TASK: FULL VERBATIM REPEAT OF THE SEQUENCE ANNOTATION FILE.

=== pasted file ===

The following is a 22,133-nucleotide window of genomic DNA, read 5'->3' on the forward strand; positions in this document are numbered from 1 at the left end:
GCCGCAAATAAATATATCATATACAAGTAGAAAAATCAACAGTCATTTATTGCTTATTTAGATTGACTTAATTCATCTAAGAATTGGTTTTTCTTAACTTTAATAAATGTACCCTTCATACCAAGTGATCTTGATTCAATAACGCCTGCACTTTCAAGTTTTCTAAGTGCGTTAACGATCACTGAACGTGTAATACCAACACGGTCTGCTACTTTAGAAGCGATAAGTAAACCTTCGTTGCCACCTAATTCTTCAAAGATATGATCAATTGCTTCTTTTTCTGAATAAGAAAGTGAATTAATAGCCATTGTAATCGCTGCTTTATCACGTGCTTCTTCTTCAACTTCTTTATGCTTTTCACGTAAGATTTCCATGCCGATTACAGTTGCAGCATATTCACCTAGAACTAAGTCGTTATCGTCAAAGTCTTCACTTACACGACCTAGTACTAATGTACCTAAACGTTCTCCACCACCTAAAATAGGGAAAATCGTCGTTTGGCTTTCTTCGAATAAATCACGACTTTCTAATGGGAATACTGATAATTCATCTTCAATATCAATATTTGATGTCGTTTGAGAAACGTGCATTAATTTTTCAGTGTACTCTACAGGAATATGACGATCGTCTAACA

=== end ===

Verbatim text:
The following is a 22,133-nucleotide window of genomic DNA, read 5'->3' on the forward strand; positions in this document are numbered from 1 at the left end:
GCCGCAAATAAATATATCATATACAAGTAGAAAAATCAACAGTCATTTATTGCTTATTTAGATTGACTTAATTCATCTAAGAATTGGTTTTTCTTAACTTTAATAAATGTACCCTTCATACCAAGTGATCTTGATTCAATAACGCCTGCACTTTCAAGTTTTCTAAGTGCGTTAACGATCACTGAACGTGTAATACCAACACGGTCTGCTACTTTAGAAGCGATAAGTAAACCTTCGTTGCCACCTAATTCTTCAAAGATATGATCAATTGCTTCTTTTTCTGAATAAGAAAGTGAATTAATAGCCATTGTAATCGCTGCTTTATCACGTGCTTCTTCTTCAACTTCTTTATGCTTTTCACGTAAGATTTCCATGCCGATTACAGTTGCAGCATATTCACCTAGAACTAAGTCGTTATCGTCAAAGTCTTCACTTACACGACCTAGTACTAATGTACCTAAACGTTCTCCACCACCTAAAATAGGGAAAATCGTCGTTTGGCTTTCTTCGAATAAATCACGACTTTCTAATGGGAATACTGATAATTCATCTTCAATATCAATATTTGATGTCGTTTGAGAAACGTGCATTAATTTTTCAGTGTACTCTACAGGAATATGACGATCGTCTAACA